Many problems in Computer Vision are formulated in the form of a random field over discrete variables, such as Markov on Conditional Random Field (MRF/CRF). Examples range from lowlevel vision such as image segmentation, optical flow and stereo reconstruction, to highlevel vision such as object recognition. The goal is typically to infer the most probable values of the random variables, known as Maximum a Posteriori (MAP) estimation. This has been widely studied in several areas of Computer Science (e.g. Computer Vision, Machine Learning, Theory), and the resulting algorithms have greatly helped in obtaining accurate and reliable solutions to many problems. In many important cases, these algorithms are very efficient and can find the globally optimal solutions (or a provably good approximate solution). Hence, they have led to a significant increase in the use of random field models in computer vision and other fields.
This tutorial is aimed at researchers who wish to use and understand these algorithms for solving new problems in computer vision and information engineering. No prior knowledge of probabilistic models or discrete optimization will be assumed. The tutorial will cover the following topics:
(a) How to formalize and solve some known vision problems using MAP inference of a random field?
 binary image segmentation
 stereo reconstruction
 image restoration
 texture synthesis
(b) MAPMRF inference algorithms:
 different flavors of graph cuts (aka maximum flow algorithm)
 belief propagation
 treereweighted messages passing
 dual decomposition
(c) Which algorithm is suitable for which problem?
 submodular problems
 metric interactions
(d) What are the recent developments and open questions in this field?
 how to solve the LP relaxation?
 tigher LP relaxations
 higherorder functions
Lionel Moisan: Image Processing using Fourier Representation
Shannon Theorem is a wellknown foundation of digital signal and image processing, but is often considered as a mere theoretical result that is not really useful in practice, in reason of the slow decay of the cardinal sine function involved in the reconstruction formula. In this course, we will show that the representation of images in Fourier domain (as suggested by Shannon Theorem) can be very efficient and useful, and we will present several mathematical developments in which it plays a central role: the subpixel interpolation and geometric transformation of images, the elimination of edge effects resulting from the Discrete Fourier Transform, the assessment of image sharpness through the coherence of its phase function in Fourier Domain, the subpixel total variation restoration of images, and the representation of Gaussian and Random Phase textures. This will also lead us to interpret and discuss four fundamental distortions of digital images: blur, aliasing, ringing, and noise.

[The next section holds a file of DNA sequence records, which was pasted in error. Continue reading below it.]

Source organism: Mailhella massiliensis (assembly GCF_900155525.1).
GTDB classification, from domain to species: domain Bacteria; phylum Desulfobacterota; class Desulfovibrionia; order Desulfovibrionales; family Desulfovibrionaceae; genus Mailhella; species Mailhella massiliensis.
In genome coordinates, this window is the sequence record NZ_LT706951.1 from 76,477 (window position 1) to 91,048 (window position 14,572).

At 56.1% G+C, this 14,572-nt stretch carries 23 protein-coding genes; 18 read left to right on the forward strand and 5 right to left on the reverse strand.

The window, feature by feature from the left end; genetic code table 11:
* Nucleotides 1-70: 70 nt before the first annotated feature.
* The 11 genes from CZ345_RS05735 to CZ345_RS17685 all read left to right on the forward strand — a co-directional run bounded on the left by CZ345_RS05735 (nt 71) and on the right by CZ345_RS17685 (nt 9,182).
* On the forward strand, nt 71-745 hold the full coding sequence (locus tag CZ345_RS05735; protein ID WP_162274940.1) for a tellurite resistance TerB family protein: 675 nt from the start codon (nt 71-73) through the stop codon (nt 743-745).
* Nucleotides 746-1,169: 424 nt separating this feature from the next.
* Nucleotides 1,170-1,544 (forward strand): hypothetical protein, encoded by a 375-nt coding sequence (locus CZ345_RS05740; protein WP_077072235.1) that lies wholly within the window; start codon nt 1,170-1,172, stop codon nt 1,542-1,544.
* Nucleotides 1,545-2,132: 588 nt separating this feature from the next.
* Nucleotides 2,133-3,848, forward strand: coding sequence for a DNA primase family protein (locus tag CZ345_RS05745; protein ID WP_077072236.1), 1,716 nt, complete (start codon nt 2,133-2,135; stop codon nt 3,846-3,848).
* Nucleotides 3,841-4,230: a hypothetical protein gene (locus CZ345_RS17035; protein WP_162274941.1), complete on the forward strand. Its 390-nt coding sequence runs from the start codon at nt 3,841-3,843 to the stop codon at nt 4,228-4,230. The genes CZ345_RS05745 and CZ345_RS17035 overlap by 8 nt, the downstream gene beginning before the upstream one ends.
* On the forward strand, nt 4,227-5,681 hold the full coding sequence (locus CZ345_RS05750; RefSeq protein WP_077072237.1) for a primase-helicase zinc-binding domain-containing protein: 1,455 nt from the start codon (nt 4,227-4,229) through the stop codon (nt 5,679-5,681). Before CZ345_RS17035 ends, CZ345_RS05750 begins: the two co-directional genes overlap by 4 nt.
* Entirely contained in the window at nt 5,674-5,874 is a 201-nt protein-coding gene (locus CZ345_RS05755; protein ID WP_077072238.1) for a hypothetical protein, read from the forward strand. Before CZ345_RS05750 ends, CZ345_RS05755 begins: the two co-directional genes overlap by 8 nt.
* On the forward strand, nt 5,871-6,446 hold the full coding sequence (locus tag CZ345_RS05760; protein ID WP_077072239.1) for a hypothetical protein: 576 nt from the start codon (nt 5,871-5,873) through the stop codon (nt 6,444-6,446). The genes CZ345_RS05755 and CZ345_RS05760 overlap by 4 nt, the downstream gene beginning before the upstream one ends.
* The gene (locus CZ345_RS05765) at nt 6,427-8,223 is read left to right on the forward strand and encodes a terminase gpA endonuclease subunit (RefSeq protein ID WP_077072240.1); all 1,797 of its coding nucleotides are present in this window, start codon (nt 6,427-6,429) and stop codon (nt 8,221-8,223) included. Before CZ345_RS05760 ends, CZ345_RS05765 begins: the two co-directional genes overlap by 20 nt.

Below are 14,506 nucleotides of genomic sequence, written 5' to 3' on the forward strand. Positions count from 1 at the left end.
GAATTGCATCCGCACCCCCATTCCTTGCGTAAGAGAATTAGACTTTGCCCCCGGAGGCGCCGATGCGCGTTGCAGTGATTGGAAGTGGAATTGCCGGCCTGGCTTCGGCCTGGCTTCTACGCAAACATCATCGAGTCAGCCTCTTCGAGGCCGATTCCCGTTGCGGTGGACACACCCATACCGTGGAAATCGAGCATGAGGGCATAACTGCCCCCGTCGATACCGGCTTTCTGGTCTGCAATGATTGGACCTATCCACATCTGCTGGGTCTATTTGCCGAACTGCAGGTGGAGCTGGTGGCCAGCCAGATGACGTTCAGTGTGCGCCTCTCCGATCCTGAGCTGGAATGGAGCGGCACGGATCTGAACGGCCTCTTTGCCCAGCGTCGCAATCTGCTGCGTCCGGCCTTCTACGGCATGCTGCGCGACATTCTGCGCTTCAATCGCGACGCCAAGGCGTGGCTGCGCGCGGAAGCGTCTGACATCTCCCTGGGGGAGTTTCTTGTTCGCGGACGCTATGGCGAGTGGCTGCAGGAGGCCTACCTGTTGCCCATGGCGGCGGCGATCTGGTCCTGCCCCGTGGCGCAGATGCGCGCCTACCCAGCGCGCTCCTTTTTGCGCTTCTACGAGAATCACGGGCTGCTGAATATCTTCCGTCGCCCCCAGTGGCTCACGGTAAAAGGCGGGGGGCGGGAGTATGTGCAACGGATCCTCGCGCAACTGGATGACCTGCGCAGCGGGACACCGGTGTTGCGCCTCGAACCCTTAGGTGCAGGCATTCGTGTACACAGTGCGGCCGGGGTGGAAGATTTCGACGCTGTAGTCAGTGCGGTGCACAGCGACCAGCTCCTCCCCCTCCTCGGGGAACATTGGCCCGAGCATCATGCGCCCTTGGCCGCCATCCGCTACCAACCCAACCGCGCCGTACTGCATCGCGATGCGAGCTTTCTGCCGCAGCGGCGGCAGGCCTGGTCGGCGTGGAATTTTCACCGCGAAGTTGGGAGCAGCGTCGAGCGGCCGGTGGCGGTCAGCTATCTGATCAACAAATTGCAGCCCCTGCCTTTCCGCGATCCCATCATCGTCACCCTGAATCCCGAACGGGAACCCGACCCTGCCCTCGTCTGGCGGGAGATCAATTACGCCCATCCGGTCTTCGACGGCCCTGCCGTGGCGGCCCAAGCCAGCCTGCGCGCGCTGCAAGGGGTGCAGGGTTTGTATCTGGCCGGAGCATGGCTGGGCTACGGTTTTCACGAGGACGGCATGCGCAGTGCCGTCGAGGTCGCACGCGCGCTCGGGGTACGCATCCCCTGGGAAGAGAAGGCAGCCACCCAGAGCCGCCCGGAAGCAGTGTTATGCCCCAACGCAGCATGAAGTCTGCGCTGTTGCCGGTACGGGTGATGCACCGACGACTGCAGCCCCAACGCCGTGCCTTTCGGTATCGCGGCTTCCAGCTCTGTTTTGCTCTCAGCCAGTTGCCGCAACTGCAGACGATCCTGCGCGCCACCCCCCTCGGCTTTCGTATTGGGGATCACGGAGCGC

Justin Romberg: Sparsity in Image Processing and Compressive Sampling
The general theme of this lecture series will be sparsity and its applications in image processing, with a special emphasis on coded imaging and compressive sampling. The five hours will be broken into five segments of (roughly) the same size:
I. Sparse representations for images. We will review classical representations for images (including the discrete cosine transform) and the more modern wavelet and curvelet transforms. We will also discuss representations that adapt to the geometrical structure often found in natural images.
II. The role of sparsity in image processing. This segment will focus on the advantages of having a sparse representation when performing concrete processing tasks. In particular, we will focus on the theoretical guarantees directly tied to sparsity for problems including noise removal, restoration/deblurring, and compression. We will also discuss how sparsity plays a critical role in practical algorithms for solving these problems.
III. Compressive sampling and sparse solutions to underdetermined systems of equations. We will show how we can use sparse representations to very effective regularize the solution to underdetermined systems of equations. This has direct implications for reducing the general cost of sampling an image using a coded acquisition device. We will cover the basics of the theory of compressive sampling, deriving the essential conditions on the acquisition system (i.e. the matrix in the inverse problem) needed to efficiently sample an image.
IV. Randomness in compressive sampling. We will show how universally efficient compressive sampling systems can be designed by injecting randomness into the acquisition process. We will cover the very basics of random matrix theory needed to understand why compressive sampling works from "random measurements".
V. Applications of compressive imaging. In the final segment, we will discuss a multitude of applications where the theory of the last two lectures has been put into practice. Examples will include magnetic resonance imaging, superresolved imaging using coded apertures, seismic exploration, groundpenetrating radar, hyperspectral imaging, and radar pulse detection.